ADNUG–PowerShell for Developers

Monday, 30 June 2014

I'm presenting at the July meeting of the Adelaide .NET User Group.

If you're not automating repetitive tasks with PowerShell, you're probably doing it wrong! In this presentation I will give a quick introduction to PowerShell (including some recommended practices) and then dive deeper into how you can use PowerShell as part of your TFS build process and how you can even host PowerShell in your own .NET applications.

6pm, Wednesday 9th July 2014

Marcellina Adelaide
273 Hindley Street, (Cnr Gray St) Adelaide

($5 for pizza, free if you're an ADNUG member)

Register via the ACS Events site

Hope to see you there!

Lumia 920–Stuck in ‘headphones’ mode

Tuesday, 10 June 2014

Last month after watching the demos from the Microsoft Build conference on the updates to Windows Phone, I decided to take the plunge and update my phone to Windows Phone 8.1. All was going well and some of the new features were really nice – improved keyboard, the notification centre, and VPN support to name a few.

Then all of a sudden a few weeks later my handset wouldn't acknowledge that my headphones were no longer plugged in. It thought they were always plugged in, so didn't play audio through the speaker – making receiving phone calls tricky as you either had to switch the call to 'hands free', or to quickly plug the headphones back in.

A few others seemed to be in the same boat, but subsequent updates for 8.1 didn't resolve the issue. The original reporter then sent his phone off to be checked under warranty. I decided to do the same – for while the problem happened after I'd upgraded to 8.1, there don't seem to be heaps of people with the same problem, so maybe it was more a coincidence and just a regular mechanical fault with the headphone jack.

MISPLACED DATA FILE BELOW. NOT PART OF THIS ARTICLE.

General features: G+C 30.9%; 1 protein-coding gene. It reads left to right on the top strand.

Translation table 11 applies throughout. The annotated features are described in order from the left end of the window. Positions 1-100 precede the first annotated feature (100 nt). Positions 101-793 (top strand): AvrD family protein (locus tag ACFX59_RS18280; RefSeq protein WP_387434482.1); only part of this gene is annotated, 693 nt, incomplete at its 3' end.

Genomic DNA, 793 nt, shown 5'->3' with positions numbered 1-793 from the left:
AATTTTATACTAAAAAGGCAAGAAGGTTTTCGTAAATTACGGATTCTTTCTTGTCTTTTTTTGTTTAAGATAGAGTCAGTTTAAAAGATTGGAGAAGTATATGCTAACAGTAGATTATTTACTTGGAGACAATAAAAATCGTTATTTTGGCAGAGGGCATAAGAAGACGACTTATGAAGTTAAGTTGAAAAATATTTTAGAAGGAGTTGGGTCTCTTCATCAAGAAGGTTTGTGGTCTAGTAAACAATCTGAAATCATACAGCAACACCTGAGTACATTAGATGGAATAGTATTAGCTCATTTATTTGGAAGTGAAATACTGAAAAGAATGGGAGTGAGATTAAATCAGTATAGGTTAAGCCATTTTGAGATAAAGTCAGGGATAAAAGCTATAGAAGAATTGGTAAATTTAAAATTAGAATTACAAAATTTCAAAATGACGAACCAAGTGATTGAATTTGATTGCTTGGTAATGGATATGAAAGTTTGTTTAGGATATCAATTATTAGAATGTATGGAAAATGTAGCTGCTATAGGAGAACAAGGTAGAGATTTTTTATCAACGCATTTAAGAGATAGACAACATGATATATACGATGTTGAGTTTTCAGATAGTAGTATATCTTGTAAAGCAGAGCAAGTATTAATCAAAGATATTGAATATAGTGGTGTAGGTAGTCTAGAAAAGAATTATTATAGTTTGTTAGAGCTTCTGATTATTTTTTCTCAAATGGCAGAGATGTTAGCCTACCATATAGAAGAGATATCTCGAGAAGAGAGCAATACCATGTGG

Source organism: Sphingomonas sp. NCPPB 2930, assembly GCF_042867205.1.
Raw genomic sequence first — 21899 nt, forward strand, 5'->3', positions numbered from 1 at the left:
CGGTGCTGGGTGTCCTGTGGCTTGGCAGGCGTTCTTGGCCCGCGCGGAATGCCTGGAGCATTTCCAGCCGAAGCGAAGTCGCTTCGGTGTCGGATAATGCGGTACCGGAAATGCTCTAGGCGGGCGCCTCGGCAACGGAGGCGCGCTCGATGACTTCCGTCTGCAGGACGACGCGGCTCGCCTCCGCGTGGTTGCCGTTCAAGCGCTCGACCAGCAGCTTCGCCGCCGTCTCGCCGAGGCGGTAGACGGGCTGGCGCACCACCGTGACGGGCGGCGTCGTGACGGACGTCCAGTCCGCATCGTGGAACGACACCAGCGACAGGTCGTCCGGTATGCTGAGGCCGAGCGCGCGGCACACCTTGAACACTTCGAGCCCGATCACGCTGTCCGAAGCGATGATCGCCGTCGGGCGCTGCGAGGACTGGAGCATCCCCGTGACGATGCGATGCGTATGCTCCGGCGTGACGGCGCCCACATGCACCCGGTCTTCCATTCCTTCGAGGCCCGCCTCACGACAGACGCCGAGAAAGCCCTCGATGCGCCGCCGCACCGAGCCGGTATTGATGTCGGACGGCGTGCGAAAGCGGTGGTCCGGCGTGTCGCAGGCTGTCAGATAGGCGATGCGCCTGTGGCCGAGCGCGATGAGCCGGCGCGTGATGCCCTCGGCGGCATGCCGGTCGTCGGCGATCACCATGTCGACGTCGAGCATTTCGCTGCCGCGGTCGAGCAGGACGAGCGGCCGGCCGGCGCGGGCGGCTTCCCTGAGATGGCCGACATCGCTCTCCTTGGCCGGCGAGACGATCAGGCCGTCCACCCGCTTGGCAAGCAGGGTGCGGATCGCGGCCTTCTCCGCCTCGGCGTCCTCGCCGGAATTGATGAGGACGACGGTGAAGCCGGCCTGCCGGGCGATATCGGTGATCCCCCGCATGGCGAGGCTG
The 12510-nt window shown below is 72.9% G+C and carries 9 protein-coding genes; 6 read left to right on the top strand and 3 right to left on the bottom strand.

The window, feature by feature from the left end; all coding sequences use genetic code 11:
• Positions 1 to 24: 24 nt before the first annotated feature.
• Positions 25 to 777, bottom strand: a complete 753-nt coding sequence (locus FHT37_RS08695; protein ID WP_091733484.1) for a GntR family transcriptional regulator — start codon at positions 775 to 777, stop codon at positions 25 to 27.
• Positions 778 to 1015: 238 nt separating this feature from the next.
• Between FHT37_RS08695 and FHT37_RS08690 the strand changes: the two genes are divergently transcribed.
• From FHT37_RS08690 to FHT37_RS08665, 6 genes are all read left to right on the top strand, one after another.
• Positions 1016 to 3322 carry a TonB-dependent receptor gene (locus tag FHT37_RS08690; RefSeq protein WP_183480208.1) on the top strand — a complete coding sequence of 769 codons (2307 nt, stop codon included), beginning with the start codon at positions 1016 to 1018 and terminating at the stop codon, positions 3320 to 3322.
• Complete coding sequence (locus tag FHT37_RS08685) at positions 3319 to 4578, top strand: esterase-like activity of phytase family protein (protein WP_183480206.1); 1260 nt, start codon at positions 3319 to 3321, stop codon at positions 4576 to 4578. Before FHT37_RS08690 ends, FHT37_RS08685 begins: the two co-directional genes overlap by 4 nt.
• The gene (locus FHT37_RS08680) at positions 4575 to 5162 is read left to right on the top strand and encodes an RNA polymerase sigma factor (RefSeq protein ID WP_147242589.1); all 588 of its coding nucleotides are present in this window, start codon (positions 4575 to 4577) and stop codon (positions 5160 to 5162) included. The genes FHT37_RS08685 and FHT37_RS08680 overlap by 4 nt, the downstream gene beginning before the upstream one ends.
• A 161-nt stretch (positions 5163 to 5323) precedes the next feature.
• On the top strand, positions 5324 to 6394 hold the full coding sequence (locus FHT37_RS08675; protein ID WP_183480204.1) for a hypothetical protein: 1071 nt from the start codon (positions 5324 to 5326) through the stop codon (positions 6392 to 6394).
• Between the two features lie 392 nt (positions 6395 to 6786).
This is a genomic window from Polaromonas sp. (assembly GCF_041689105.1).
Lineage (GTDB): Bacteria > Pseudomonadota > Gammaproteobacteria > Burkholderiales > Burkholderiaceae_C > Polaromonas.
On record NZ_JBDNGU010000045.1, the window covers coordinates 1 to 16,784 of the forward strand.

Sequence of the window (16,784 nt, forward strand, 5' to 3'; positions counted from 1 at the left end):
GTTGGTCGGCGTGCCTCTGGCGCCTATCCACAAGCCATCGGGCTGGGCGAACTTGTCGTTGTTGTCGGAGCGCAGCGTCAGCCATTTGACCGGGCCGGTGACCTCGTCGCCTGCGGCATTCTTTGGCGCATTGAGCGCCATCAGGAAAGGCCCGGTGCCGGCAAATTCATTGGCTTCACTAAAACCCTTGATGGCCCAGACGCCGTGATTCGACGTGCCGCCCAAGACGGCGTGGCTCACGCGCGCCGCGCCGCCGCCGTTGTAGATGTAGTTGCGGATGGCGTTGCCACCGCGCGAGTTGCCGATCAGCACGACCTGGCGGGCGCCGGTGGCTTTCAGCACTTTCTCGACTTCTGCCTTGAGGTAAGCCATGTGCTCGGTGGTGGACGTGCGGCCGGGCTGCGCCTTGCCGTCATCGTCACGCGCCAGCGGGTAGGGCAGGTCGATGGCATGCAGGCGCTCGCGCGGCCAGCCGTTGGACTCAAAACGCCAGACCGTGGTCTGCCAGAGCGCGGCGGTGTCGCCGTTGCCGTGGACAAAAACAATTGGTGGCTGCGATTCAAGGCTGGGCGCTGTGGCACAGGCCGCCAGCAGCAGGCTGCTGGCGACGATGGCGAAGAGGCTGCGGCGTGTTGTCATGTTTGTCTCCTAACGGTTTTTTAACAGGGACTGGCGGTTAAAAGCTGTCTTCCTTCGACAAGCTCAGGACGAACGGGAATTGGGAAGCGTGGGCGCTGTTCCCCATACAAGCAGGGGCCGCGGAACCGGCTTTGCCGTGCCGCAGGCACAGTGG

The only tricky bit was proving to Nokia that it was my phone (I'd won it from Microsoft so I didn't have a receipt). After a bit of email tag and a few phone calls they were finally convinced and I posted my handset off to Sydney.

Before being sent off to Nokia Care, I was asked to use the Nokia Software Recovery Tool. This had the interesting effect of downgrading the firmware and OS back to 8.0 (and didn't fix the audio problem, which increased my suspicions that the problem was not software-based)

Here's the details before it was posted off:

imagewp_ss_20140530_0002

Today I finally got it back. They'd replaced the audio jack and the USB jack. Looks like they re-flashed the firmware with the Australian ‘country’ variant of the Lumia Black Update (3051.40000.1349.0007) – Probably better to have ‘RM-821_apac_australia_new_zealand_304’ instead of ‘RM-821_eu_euro1_425’ I suppose.

imagewp_ss_20140610_0002

And yes, the audio is now working!

While my phone was being serviced, I dug up my trusty old Samsung 'dumb' handset and after visiting Vodafone to get a normal-sized SIM I at least was contactable on my mobile (if not online). Conveniently, Vodafone now give out SIMs that you can pop-out the middle to get a micro-SIM, so I didn't need to go back to the Vodafone shop a second time.

WP_20140610_001

Also, thanks to the Windows Phone Backup feature, I am restoring all my apps and settings so my phone is basically back to how it was before all the dramas started! Very convenient.

Next step, to the latest Windows Phone 8.1 release. With a new audio jack fitted, I'm hoping there will be no more issues.

imagewp_ss_20140610_0002 1

PowerShell Wix Extension

Sunday, 25 May 2014

I’ve looked, but I couldn’t find anyone who’d implemented a Wix Extension that would allow running PowerShell scripts. So I’ve spent a few hours this weekend writing one (and learned a bit more about Wix and MSIs along the way).

This extension allows you to run script from a file that is included in the MSI, or inline script (inside a CDATA section)

By hosting PowerShell in the custom actions, scripts also get access to the $session variable (which is of type Microsoft.Deployment.WindowsInstaller.Session), so you can call $session.Log(“Running this”) and it will add “Running This” to the MSI log!

Here’s an example of what you can do:

<?xml version="1.0" encoding="UTF-8"?>
<Wix xmlns="http://schemas.microsoft.com/wix/2006/wi" xmlns:powershell="http://schemas.gardiner.net.au/PowerShellWixExtensionSchema">
  <Product Id="*" Name="PowerShellWixTest" Language="1033" Version="1.0.0.0" Manufacturer="David Gardiner" UpgradeCode="c61298af-d8c9-4179-903f-f42fa69b59ad">
    <Package InstallerVersion="200" Compressed="yes" InstallScope="perMachine" />

    <MajorUpgrade DowngradeErrorMessage="A newer version of [ProductName] is already installed." />